4.4.4.4 The global session scope

Consider the following bean definition:

<bean id="userPreferences" class="com.foo.UserPreferences" scope="globalSession"/>

The global session scope is similar to the standard HTTP Session scope (described immediately above), and really only makes sense in the context of portlet-based web applications. The portlet specification defines the notion of a global Session that is shared amongst all of the various portlets that make up a single portlet web application. Beans defined at the global session scope are scoped (or bound) to the lifetime of the global portlet Session.

Please note that if you are writing a standard Servlet-based web application and you define one or more beans as having global session scope, the standard HTTP Session scope will be used, and no error will be raised.

4.4.4.5 Scoped beans as dependencies

Being able to define a bean scoped to a HTTP request or Session (or indeed a custom scope of your own devising) is all very well, but one of the main value-adds of the Spring IoC container is that it manages not only the instantiation of your objects (beans), but also the wiring up of collaborators (or dependencies). If you want to inject a (for example) HTTP request scoped bean into another bean, you will need to inject an AOP proxy in place of the scoped bean. That is, you need to inject a proxy object that exposes the same public interface as the scoped object, but that is smart enough to be able to retrieve the real, target object from the relevant scope (for example a HTTP request) and delegate method calls onto the real object.

[Note]Note

You do not need to use the <aop:scoped-proxy/> in conjunction with beans that are scoped as singletons or prototypes. It is an error to try to create a scoped proxy for a singleton bean (and the resulting BeanCreationException will certainly set you straight in this regard).

Let's look at the configuration that is required to effect this; the configuration is not hugely complex (it takes just one line), but it is important to understand the “why” as well as the “how” behind it.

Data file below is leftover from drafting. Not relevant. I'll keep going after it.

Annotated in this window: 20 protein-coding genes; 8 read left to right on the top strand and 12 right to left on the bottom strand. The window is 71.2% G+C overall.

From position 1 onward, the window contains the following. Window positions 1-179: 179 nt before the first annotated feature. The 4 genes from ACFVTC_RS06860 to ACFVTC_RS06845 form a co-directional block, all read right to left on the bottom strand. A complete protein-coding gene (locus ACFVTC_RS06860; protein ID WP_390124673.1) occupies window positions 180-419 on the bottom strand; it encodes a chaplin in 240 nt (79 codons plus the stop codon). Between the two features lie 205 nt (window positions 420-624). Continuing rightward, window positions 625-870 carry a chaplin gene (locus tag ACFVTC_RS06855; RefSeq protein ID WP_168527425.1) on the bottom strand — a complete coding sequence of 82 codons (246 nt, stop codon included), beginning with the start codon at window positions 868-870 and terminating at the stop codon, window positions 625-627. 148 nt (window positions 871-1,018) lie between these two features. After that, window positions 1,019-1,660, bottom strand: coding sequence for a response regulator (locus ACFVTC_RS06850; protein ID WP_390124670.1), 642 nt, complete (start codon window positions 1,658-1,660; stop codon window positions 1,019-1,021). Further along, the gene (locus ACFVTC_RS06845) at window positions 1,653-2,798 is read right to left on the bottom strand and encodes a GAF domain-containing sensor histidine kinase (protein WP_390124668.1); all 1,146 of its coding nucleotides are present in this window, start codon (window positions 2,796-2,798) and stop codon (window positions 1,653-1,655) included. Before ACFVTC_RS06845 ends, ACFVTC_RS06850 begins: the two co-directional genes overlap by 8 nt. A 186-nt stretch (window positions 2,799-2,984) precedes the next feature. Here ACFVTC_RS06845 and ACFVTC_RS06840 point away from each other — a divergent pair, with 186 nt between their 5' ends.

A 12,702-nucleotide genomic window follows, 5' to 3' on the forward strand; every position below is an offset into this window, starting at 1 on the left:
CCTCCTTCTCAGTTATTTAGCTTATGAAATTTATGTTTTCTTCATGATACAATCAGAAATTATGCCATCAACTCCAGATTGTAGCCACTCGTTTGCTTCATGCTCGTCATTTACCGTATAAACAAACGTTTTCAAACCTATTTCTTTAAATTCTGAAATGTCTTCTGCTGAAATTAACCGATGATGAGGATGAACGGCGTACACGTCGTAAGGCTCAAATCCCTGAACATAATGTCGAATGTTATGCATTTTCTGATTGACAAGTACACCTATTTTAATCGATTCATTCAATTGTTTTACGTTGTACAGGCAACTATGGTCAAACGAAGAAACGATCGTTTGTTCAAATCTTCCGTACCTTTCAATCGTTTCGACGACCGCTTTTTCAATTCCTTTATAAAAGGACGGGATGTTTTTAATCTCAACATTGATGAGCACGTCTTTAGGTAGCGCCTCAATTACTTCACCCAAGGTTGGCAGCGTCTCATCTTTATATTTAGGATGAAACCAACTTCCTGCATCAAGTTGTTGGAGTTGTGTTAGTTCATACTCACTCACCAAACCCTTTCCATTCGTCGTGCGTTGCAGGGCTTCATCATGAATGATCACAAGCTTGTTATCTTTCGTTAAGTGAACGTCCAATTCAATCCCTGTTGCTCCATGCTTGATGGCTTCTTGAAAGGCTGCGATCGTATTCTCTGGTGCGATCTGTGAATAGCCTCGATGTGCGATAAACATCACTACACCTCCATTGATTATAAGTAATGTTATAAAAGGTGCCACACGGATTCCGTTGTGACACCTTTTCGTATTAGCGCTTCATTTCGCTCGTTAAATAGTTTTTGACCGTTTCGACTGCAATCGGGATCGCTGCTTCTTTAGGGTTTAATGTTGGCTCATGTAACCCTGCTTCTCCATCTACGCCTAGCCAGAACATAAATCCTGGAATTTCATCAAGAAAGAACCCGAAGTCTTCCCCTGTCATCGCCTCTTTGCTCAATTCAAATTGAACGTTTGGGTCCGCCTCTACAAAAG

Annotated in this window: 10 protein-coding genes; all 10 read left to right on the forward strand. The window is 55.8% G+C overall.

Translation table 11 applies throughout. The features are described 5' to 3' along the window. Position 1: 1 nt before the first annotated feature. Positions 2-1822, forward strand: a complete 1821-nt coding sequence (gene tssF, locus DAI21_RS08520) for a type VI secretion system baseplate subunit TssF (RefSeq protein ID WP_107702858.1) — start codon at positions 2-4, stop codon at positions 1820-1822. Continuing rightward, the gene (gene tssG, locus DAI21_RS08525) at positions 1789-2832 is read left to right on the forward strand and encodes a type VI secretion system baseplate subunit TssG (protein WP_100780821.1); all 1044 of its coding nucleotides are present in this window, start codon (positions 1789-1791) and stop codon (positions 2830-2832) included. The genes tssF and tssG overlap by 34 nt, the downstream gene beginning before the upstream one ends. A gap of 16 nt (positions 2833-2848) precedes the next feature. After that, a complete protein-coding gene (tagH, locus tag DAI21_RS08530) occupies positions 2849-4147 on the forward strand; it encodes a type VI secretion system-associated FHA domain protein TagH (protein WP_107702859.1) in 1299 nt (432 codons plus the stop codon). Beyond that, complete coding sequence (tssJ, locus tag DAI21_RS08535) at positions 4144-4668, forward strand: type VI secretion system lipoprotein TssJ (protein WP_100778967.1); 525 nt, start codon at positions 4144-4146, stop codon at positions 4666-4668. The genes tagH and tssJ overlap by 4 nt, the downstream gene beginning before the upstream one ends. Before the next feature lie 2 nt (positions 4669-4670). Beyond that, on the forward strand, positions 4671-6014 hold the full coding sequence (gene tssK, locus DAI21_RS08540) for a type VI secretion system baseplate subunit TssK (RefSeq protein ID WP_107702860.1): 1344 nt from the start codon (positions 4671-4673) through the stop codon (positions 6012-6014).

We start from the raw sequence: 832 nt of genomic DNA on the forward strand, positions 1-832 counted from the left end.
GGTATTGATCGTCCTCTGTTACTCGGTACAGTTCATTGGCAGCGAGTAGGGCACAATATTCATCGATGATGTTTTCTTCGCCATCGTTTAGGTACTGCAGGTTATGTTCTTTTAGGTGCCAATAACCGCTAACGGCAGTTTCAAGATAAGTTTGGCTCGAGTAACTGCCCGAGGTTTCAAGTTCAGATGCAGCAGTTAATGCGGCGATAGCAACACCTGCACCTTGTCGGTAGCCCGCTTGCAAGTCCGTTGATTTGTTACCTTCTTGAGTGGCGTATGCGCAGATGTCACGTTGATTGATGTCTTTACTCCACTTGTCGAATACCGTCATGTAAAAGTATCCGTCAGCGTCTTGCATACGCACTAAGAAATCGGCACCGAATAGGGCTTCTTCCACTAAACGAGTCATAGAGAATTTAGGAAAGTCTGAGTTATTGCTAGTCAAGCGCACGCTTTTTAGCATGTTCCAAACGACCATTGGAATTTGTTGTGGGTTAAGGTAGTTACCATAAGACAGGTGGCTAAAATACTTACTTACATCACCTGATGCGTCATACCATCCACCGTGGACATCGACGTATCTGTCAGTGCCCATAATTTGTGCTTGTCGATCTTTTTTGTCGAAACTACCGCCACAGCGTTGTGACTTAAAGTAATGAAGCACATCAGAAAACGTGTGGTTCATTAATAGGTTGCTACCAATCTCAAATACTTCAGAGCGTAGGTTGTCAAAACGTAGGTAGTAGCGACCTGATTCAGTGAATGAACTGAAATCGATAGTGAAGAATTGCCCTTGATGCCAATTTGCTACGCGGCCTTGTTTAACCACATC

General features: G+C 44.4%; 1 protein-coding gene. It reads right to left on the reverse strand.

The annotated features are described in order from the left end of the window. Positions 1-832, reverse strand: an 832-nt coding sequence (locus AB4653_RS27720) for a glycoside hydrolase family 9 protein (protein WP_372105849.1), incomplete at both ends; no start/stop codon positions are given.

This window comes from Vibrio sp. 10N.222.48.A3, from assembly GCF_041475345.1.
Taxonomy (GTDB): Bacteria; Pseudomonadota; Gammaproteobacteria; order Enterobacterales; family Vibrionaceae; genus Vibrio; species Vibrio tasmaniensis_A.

<?xml version="1.0" encoding="UTF-8"?>
<beans xmlns="http://www.springframework.org/schema/beans"
       xmlns:xsi="http://www.w3.org/2001/XMLSchema-instance"
       xmlns:aop="http://www.springframework.org/schema/aop"
       xsi:schemaLocation="http://www.springframework.org/schema/beans 
           http://www.springframework.org/schema/beans/spring-beans-3.0.xsd
           http://www.springframework.org/schema/aop 
           http://www.springframework.org/schema/aop/spring-aop-3.0.xsd">

    <!-- a HTTP Session-scoped bean exposed as a proxy -->
    <bean id="userPreferences" class="com.foo.UserPreferences" scope="session">
          
          <!-- this next element effects the proxying of the surrounding bean -->
          <aop:scoped-proxy/>
    </bean>
    
    <!-- a singleton-scoped bean injected with a proxy to the above bean -->
    <bean id="userService" class="com.foo.SimpleUserService">
    
        <!-- a reference to the proxied 'userPreferences' bean -->
        <property name="userPreferences" ref="userPreferences"/>

    </bean>
</beans>

To create such a proxy, you need only to insert a child <aop:scoped-proxy/> element into a scoped bean definition (you may also need the CGLIB library on your classpath so that the container can effect class-based proxying; you will also need to be using Appendix A, XML Schema-based configuration). So, just why do you need this <aop:scoped-proxy/> element in the definition of beans scoped at the request, session, globalSession and 'insert your custom scope here' level? The reason is best explained by picking apart the following bean definition (please note that the following 'userPreferences' bean definition as it stands is incomplete):

<bean id="userPreferences" class="com.foo.UserPreferences" scope="session"/>

<bean id="userManager" class="com.foo.UserManager">
    <property name="userPreferences" ref="userPreferences"/>
</bean>